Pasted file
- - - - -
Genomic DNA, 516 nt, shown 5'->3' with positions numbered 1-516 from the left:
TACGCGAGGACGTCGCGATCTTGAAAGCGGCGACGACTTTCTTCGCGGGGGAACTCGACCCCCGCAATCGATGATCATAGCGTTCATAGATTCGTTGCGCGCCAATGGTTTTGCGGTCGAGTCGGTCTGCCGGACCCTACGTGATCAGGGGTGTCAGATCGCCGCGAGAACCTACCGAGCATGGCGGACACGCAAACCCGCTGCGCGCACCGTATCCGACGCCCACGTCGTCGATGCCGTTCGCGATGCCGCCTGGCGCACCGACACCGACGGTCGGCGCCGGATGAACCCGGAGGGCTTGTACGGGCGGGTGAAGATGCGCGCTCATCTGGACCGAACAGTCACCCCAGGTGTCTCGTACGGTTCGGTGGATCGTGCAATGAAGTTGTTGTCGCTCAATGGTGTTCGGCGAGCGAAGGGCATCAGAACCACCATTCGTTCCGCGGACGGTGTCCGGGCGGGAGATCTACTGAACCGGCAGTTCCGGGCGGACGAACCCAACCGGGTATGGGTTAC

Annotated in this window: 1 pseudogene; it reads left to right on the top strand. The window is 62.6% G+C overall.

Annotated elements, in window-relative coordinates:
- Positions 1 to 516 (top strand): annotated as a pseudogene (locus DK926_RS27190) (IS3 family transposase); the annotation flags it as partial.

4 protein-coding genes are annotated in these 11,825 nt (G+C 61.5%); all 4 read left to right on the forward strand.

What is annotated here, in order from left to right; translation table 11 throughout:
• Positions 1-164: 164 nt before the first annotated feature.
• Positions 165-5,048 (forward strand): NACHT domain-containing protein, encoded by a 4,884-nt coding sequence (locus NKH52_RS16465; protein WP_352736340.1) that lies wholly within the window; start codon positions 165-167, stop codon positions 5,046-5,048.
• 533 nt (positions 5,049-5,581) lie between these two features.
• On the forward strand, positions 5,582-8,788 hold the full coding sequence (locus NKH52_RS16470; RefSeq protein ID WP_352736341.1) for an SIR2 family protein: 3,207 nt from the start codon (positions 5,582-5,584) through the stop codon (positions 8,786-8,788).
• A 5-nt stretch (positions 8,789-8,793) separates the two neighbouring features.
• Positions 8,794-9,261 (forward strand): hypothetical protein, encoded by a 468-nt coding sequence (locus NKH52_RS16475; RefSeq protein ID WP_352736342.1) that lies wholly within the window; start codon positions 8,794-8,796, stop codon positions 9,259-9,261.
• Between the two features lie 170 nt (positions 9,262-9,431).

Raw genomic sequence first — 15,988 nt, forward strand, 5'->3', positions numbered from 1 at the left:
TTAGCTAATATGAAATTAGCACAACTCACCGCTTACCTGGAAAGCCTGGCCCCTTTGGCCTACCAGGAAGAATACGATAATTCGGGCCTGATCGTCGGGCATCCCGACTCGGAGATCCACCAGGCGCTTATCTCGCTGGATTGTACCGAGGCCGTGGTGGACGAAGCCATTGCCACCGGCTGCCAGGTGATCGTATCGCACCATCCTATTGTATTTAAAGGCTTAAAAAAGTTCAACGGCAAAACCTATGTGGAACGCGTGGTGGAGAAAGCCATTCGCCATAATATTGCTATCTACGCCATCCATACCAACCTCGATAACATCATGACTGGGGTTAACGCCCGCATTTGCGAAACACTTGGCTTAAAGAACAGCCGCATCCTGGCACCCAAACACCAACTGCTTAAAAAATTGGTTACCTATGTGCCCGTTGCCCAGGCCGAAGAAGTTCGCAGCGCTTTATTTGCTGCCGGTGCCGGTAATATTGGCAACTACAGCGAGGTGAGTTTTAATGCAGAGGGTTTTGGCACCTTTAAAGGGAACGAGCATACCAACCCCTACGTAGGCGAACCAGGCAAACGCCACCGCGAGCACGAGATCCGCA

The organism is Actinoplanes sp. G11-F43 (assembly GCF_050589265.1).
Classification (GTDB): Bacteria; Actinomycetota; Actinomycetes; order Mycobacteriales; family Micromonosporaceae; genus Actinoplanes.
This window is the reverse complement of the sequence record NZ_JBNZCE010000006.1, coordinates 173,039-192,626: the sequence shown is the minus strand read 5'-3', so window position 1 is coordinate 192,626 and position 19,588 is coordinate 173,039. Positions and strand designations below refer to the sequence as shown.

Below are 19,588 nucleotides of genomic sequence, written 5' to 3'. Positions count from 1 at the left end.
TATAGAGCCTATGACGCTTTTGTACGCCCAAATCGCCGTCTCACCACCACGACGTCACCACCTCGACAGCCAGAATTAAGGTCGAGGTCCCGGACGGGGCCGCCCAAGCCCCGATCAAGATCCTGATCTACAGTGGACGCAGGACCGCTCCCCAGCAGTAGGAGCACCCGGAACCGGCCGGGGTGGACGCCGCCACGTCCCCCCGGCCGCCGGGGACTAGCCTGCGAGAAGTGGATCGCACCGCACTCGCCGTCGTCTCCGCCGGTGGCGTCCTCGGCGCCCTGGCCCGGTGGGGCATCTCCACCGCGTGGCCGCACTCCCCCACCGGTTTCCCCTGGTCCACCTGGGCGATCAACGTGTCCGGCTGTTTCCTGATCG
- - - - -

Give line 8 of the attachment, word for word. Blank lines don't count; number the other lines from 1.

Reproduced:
• Positions 1-164: 164 nt before the first annotated feature.